As scientists age they become somewhat jaded, it happens to a lot of people. Hawking has seen a problem he thought was about to be solved get ever more complex while little new progress has been made. I don't blame him for changing his stance. I had a professor during my undergrad who had been a part of some of the first fusion research, and he would occasionally bring up that he didn't think it was possible. According to him, "the kids today are trying what we tried and couldn't get to work back then" (Paraphrased). Maybe doubting there is a solution to the problems you have struggled with all your life is the best way to find peace as your life winds down?

Oh, on a personal opinion note, I doubt we will ever find a *provable* theory of everything. Eventually someone will put together something that relates a lot of complex fields, but I suspect it will be something ad hoc and beyond the practical limits of humanity to test. (*cough* string theory variant *cough*)

Re:Just a result of age (1)

jschen (1249578) | about 4 years ago | (#33751594)

Oh, on a personal opinion note, I doubt we will ever find a *provable* theory of everything. Eventually someone will put together something that relates a lot of complex fields, but I suspect it will be something ad hoc and beyond the practical limits of humanity to test. (*cough* string theory variant *cough*)

One can never prove a theory of everything, but one can validate the theory against all observables. If multiple theories emerge, all of which satisfy everything observed, then I would favor the simplest one (hopefully not a theory with more variables than there are atoms in the universe). Furthermore, the more complex one must predict something different from the simpler one, or else they would be fundamentally the same. So that would lead to a testable hypothesis to choose between different theories of everything.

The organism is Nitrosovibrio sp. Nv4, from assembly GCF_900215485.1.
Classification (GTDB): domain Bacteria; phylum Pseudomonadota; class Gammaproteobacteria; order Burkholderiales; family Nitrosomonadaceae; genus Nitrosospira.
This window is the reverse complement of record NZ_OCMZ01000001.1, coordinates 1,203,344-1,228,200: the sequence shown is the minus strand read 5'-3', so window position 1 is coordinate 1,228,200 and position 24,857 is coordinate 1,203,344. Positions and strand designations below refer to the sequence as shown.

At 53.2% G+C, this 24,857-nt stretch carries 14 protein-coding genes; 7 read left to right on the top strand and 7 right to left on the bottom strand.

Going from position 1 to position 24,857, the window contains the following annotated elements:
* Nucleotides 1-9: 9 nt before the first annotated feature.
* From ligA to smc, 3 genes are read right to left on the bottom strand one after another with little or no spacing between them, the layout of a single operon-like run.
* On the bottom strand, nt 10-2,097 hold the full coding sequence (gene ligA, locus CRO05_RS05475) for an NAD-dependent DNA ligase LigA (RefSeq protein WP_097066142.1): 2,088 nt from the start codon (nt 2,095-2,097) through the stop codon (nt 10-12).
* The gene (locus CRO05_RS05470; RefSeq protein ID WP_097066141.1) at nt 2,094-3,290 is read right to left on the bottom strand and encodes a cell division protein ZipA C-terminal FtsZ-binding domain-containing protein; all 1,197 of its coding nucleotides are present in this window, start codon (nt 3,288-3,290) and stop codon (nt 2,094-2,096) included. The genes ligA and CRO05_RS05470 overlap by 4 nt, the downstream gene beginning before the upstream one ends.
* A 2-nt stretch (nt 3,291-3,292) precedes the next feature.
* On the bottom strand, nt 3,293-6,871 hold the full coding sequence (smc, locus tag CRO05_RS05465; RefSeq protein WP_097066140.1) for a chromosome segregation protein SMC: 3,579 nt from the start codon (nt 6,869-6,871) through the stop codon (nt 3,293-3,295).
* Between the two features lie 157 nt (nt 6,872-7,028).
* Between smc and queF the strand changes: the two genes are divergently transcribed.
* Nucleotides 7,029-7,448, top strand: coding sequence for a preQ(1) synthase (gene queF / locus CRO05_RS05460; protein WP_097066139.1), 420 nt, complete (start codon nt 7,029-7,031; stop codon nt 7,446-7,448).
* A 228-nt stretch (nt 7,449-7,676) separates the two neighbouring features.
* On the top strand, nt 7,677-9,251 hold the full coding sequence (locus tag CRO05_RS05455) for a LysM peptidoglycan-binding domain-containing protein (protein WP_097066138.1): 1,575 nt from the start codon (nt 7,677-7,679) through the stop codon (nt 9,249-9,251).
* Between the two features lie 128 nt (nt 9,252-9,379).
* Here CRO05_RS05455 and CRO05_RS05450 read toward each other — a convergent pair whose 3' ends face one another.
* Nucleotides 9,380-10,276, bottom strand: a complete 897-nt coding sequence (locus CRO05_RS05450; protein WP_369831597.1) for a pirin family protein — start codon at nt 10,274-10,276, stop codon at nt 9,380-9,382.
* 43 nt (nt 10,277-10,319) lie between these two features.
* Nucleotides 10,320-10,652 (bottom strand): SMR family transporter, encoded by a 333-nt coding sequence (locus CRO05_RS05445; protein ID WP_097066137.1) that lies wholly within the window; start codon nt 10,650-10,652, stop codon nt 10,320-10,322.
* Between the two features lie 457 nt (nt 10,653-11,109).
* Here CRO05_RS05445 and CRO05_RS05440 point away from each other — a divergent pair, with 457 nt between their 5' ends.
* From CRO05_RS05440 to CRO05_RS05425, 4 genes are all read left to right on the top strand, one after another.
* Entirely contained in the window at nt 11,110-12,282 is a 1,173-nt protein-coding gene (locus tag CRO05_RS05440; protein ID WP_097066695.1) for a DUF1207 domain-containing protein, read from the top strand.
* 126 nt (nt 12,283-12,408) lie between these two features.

Personally, I think a "theory of everything" with so many variables that it cannot be falsified (some string theory, for example) is a waste of time. Look at relativity. It's a paradigm changer, yet so simple that it can be expressed by a few basic assumptions. We need more theories of that sort, giving us deep insight into reality without throwing in tons of fudge factors.

Ugh! (0)

Anonymous Coward | about 4 years ago | (#33751210)

I just ordered a copy of Hawkins' 'A Grand Design', and now you're telling me that it's already outdated ? Before I even got the chance to actually read it ?

What if he's right... (1)

fropenn (1116699) | about 4 years ago | (#33751292)

does that imply a limitation of the human mind? A problem with one or more of our theories? Or just a result of the incredible complexity of our universe?

stephen hawking is a hypocrite (0, Troll)

Kristopeit, Mike Da. (1905342) | about 4 years ago | (#33751296)

the theory that there is "no theory of everything" is in itself a theory of everything.

Re:stephen hawking is a hypocrite (1)

uncanny (954868) | about 4 years ago | (#33751376)

kinda like how people say athiesm is a religion?

Re:stephen hawking is a hypocrite (0)

Kristopeit, Mike Da. (1905342) | about 4 years ago | (#33751542)

kinda like how i said it.

Re:stephen hawking is a hypocrite (1)

Halifax Samuels (1124719) | about 4 years ago | (#33751446)

So you're theorizing that the theory of a theory is itself a theory.

...

Just checking. I wanted to make sure I didn't read that with any more stupid than you wrote it with.

Re:stephen hawking is a hypocrite (1)

blair1q (305137) | about 4 years ago | (#33751476)

but it excludes all theories of everything, and is therefore nonexistent itself

Re:stephen hawking is a hypocrite (1)

Kristopeit, Mike D. (1900570) | about 4 years ago | (#33751582)

which is why he is a hypocrite... at least in this dimension

So... (1)

northernfrights (1653323) | about 4 years ago | (#33751462)

Does this sort of negate his accomplishment of predicting Hawking Radiation 30 some years ago which was recently observed in a lab, thereby eliminating his chance of winning a Nobel Prize?

I mean, my physics teacher would have given me a pretty bad grade for getting 1 out of 2 questions right.

Stephen Hawking is SUCH an A-hole. (1)

Guerilla Antix (859639) | about 4 years ago | (#33751554)

-Stephen Colbert